Hooper faces challenge for Jefferson Commission seat

October 18, 2004|by DAVE McMILLION

CHARLES TOWN, W.Va. - How Jefferson County manages its growth and how it works with other government agencies and nearby communities in coming years are among the top issues in the race for the Charles Town seat on the Jefferson County Commission, candidates said.

The race pits the incumbent, Republican Al Hooper, against Democrat Dale Manuel, who is stepping down from his seat in the state House of Delegates to run for the position.

Both men were unopposed in the primary election last May.

Hooper is a civil engineer who managed three successful corporations and who designed and built Tuscawilla Hills, a large housing development along W.Va. 51 west of Charles Town.


Manuel has spent 16 years in the Legislature representing Jefferson County and was a teacher at Wright Denny Intermediate School for 32 years before retiring this year.

The county commission term is six years and the salary is $30,800.

Al Hooper

Hooper, who is finishing his first term, said the rate of development in the county must be slowed down so the county has a chance to implement public services needed to support it. One way to accomplish that is through the modification of a land scoring process known as the Land Evaluation Site Assessment test, Hooper said.

The Land Evaluation Site Assessment test is designed to control growth in the county's rural zone.

In the test, a developer starts with a score of 100, but must reduce that number to less than 55 points to build, Hooper said.

The developer reduces the score through points awarded to the builder.

A list of variables are used to score developments under LESA, including public water availability and other factors.

Developers can get 22 points if they have public water and sewer service for their developments, Hooper said.

To make it more difficult to build under LESA, Hooper favors eliminating the points developers can get for water and sewer service.

Hooper also opposes "pipestem" annexations, which allows cities to reach out into areas of the county to take in certain areas.

"We've got to get a better grip on the pace of growth," said Hooper, 76, of 615 S. Seminary St., Charles Town.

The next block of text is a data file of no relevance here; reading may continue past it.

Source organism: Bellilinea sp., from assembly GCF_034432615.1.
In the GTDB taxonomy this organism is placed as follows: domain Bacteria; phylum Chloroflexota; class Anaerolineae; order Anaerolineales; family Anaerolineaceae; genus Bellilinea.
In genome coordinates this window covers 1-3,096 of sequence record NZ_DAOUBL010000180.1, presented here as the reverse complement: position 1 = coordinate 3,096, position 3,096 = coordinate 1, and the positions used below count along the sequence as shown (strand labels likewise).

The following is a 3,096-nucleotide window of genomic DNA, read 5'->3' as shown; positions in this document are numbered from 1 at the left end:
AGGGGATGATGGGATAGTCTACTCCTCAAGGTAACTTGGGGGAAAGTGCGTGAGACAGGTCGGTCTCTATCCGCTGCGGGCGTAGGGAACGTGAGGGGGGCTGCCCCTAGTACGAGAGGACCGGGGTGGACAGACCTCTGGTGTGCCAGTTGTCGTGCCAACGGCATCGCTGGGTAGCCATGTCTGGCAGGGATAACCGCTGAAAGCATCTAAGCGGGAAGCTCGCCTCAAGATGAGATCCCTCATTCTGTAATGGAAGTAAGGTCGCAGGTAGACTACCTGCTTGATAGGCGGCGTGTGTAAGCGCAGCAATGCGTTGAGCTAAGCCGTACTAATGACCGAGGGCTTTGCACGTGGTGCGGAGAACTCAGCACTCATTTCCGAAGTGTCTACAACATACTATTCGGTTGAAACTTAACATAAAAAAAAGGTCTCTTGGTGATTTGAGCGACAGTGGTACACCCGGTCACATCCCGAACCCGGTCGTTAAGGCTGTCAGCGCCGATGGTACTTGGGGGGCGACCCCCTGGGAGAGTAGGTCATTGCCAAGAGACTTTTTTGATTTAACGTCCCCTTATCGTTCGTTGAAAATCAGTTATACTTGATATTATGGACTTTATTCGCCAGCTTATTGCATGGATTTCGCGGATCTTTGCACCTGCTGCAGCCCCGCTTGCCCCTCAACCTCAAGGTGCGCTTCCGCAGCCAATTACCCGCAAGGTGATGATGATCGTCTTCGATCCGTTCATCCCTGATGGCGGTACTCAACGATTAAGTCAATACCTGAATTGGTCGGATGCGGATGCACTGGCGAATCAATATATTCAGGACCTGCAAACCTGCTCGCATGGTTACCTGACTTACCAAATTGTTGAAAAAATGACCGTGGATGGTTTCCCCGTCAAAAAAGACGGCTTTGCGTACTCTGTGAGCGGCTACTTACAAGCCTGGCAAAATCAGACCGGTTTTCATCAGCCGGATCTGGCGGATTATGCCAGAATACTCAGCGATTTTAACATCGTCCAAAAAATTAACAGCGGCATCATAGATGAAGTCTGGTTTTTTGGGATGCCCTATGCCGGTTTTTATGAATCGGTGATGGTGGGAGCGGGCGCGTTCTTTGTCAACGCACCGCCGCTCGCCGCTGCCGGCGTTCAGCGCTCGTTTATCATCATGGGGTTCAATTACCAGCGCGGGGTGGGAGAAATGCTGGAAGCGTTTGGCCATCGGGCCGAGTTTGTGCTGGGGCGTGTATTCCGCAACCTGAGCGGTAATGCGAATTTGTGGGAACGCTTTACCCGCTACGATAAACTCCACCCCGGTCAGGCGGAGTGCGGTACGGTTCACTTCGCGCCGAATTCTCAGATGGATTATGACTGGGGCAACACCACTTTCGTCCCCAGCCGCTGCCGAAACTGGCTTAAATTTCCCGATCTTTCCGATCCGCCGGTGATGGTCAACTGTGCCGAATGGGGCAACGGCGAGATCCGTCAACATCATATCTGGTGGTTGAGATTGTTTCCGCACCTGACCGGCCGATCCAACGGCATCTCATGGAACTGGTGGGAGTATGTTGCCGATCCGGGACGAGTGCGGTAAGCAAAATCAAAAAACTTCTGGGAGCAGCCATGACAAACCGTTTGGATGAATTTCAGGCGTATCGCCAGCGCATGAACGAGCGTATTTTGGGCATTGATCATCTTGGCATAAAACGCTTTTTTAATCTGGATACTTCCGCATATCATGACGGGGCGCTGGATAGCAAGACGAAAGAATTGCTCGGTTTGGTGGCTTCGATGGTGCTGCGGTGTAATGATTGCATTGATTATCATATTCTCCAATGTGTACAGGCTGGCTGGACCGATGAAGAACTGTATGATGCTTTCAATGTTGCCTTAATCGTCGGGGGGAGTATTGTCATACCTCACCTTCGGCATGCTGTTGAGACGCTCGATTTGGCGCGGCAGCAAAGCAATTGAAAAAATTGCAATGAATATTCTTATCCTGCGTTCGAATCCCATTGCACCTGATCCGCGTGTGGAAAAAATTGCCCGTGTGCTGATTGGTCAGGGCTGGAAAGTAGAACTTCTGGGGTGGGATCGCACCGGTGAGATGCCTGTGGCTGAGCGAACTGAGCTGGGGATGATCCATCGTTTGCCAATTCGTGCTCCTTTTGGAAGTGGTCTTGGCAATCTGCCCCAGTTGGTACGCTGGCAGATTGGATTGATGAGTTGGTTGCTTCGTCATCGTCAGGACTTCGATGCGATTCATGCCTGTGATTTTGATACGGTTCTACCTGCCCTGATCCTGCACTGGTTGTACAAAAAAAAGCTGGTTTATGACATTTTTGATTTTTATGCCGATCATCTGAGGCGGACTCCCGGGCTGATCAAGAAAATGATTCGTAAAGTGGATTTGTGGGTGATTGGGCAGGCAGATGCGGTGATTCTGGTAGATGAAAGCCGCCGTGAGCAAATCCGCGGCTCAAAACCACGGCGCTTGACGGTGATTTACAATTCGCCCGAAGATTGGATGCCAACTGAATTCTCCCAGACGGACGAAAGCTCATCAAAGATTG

Hooper believes cities and the county must begin working together on future planning and that adequate water and sewer services, roads, schools, emergency services and park facilities must be considered in all planning efforts.

Hooper also supports protection of well-water supplies and surface water, and wants to attract new businesses to broaden the tax base.

Hooper said his accomplishments have included overseeing a committee to establish building codes in the county, helping to start a paid ambulance service, gaining support from the county commission to build a $2.2 million community center at Sam Michaels Park and working with libraries to increase the commission's contribution to local libraries from $12,000 a year to $72,000 a year.

"I'm pretty proud of that," said Hooper, who designed and built the Old Charles Town Library.

Dale Manuel

Rather than depending on LESA to control growth, Manuel said he prefers a more traditional form of zoning. Manuel believes that would be a more effective method of preserving green space and setting land aside for public facilities such as recreational fields and walking trails.

Manuel said he also wants to use slot machine revenue from Charles Town Races & Slots to acquire recreational facilities and parks.

"There is a finite amount of land in Jefferson County. We need to get that land," said Manuel, 55, of 75 Porter Way, Charles Town. Manuel said he also wants to use slot machine revenue to help volunteer fire departments with projects and expand libraries.

Manuel said he wants to improve communication between the commission and state and local government, particularly the Jefferson County Board of Education. With his background as a lawmaker, Manuel said he has developed relationships with officials in the state highways department, the state Public Service Commission, the state Department of Health and Human Resources and other state agencies that would be beneficial to the county.

"I'd be able to lobby for county issues," Manuel said.

Manuel said he supports having the Jefferson County Sheriff's Department setting up satellite stations across the county. The satellite stations would allow the sheriff's department to set up offices in remote areas of the county, such as Blue Ridge Mountain, Manuel said.

Manuel also supports efforts to have affordable housing in the county, allowing parents and youth softball organizations to have more input on recreation facilities, to do the groundwork necessary to attract high-tech business, to push for progress on widening W.Va. 9 to four lanes, to protect well-water supplies and to save the former Jefferson County Jail.

"It would be a shame if we took that building down out of that streetscape," Manuel said, referring to the jail.

The jail is in downtown Charles Town and a recent historic review determined that tearing it down would change the character of the town's historic district setting. County officials have considered tearing down the jail to make room for new offices.

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